Effective assistance of counsel. Decatur Superior Court. Before Judge Chason.
Michael W. Tarleton, James C. Bonner, Jr., for appellant.
Joseph K. Mulholland, District Attorney, Moruf O. Oseni, Assistant District Attorney, for appellee.
Andrews, P. J., and
Ray, J., concur.
Norman Davis appeals his convictions of child molestation, aggravated child molestation, and kidnapping. Davis argues that trial counsel was ineffective for stipulating to the admissibility of his custodial statement and for asserting a legally invalid mistake-of-fact [329 Ga.App. 18] defense to the child molestation charges. In light of the evidence that Davis initiated the communication with the investigator and gave his custodial statement after knowingly waiving his right to counsel, we find that Davis has failed to demonstrate that he received ineffective assistance of trial counsel. We therefore affirm his convictions.
Davis was represented by appointed counsel at his February 2000 trial and was convicted of child molestation, aggravated child molestation, and kidnapping. Davis v. Frazier, 285 Ga. 16, 17 (673 S.E.2d 215) (2009). Davis was granted the right to file an out-of-time notice of appeal, and post-conviction counsel timely filed a notice of appeal, asserting two claims of ineffective assistance of trial counsel.
To prevail on his claims of ineffective assistance of counsel, Davis was required to show both deficient performance by trial counsel and actual prejudice. Strickland v. Washington, 466 U.S. 668, 687 (III) (104 S.Ct. 2052, 80 L.Ed.2d 674) (1984); Smith v. Francis, 253 Ga. 782, 783 (1) (325 S.E.2d 362) (1985). If Davis " fails to meet his burden of proving either prong, then we do not need to examine the other prong." Works v. State, 301 Ga.App. 108, 114 (7) (686 S.E.2d 863) (2009) (citation omitted). " We accept the trial court's factual findings and credibility determinations unless clearly erroneous, but we independently apply the legal principles to the facts." Robinson v. State, 277 Ga. 75, 76 (586 S.E.2d 313) (2003) (citation and punctuation omitted). Our review of counsel's performance is highly deferential. Humphrey v. Walker, 294 Ga. 855, 859-860 (II) (A) (757 S.E.2d 68) (2014). The law recognizes a strong presumption that counsel performed reasonably,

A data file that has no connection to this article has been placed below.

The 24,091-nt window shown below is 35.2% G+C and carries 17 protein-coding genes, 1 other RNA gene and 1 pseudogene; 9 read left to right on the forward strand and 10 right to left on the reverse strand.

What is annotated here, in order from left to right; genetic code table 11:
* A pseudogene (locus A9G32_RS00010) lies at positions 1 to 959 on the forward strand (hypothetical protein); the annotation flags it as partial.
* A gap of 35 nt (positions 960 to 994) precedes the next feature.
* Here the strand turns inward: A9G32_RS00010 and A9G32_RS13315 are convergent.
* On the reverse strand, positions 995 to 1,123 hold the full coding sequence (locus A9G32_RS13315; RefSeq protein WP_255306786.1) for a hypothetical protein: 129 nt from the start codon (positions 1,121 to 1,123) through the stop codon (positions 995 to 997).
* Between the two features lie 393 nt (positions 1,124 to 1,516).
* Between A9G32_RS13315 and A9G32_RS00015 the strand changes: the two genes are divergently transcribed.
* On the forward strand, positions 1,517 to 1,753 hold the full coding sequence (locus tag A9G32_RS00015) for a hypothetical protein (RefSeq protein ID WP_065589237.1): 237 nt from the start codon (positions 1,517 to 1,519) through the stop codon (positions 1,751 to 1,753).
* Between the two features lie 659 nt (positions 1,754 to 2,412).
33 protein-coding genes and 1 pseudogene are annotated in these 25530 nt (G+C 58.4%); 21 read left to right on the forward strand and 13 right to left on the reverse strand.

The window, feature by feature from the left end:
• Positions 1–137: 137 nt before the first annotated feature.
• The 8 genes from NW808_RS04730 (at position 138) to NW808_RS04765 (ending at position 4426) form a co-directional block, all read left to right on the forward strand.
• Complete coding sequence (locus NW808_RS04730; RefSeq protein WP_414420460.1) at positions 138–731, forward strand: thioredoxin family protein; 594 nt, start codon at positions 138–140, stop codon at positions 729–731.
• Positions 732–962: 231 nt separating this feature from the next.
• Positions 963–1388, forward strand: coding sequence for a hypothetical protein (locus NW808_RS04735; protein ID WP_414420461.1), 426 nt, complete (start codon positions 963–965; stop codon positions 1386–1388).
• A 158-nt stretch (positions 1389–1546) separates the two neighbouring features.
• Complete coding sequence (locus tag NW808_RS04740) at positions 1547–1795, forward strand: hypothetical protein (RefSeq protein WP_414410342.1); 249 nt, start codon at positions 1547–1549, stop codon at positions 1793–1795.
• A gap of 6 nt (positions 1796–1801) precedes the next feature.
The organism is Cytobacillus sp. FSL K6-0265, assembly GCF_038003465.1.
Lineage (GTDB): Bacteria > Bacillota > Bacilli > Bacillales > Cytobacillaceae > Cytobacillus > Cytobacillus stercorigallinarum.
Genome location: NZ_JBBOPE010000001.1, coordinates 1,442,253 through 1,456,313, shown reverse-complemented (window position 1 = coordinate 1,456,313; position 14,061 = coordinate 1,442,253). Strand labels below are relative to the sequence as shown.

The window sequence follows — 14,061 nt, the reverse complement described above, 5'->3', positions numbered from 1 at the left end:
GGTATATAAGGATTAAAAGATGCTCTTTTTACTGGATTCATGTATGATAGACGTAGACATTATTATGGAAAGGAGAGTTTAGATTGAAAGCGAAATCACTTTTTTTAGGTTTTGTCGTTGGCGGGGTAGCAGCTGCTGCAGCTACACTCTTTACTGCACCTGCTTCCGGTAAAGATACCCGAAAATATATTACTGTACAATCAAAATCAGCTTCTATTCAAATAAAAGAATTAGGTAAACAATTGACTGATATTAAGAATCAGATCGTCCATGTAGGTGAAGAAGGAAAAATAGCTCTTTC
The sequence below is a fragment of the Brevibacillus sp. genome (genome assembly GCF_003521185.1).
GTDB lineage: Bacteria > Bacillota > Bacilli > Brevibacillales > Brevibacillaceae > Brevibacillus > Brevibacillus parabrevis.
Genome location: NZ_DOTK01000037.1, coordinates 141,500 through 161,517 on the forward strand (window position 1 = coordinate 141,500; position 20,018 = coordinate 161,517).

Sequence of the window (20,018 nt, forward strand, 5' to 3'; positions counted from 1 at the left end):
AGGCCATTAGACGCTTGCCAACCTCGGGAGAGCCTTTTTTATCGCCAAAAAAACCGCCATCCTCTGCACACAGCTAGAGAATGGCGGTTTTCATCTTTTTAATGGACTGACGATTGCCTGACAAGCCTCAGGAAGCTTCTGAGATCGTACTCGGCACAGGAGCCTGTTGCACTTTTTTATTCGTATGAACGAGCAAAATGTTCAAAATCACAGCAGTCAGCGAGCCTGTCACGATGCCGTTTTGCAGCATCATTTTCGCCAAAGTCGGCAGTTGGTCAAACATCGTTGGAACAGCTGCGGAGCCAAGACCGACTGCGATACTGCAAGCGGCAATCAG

and [Davis] bore the burden of overcoming this presumption. To carry his burden, [Davis] had to show that no reasonable lawyer would have done what his lawyers
did, or would have failed to do what his lawyers did not, or put another way, that his lawyers made errors so serious that they were not functioning as the counsel guaranteed the defendant by the Sixth Amendment. And to carry that burden, [Davis] had to show these things by competent evidence, for ...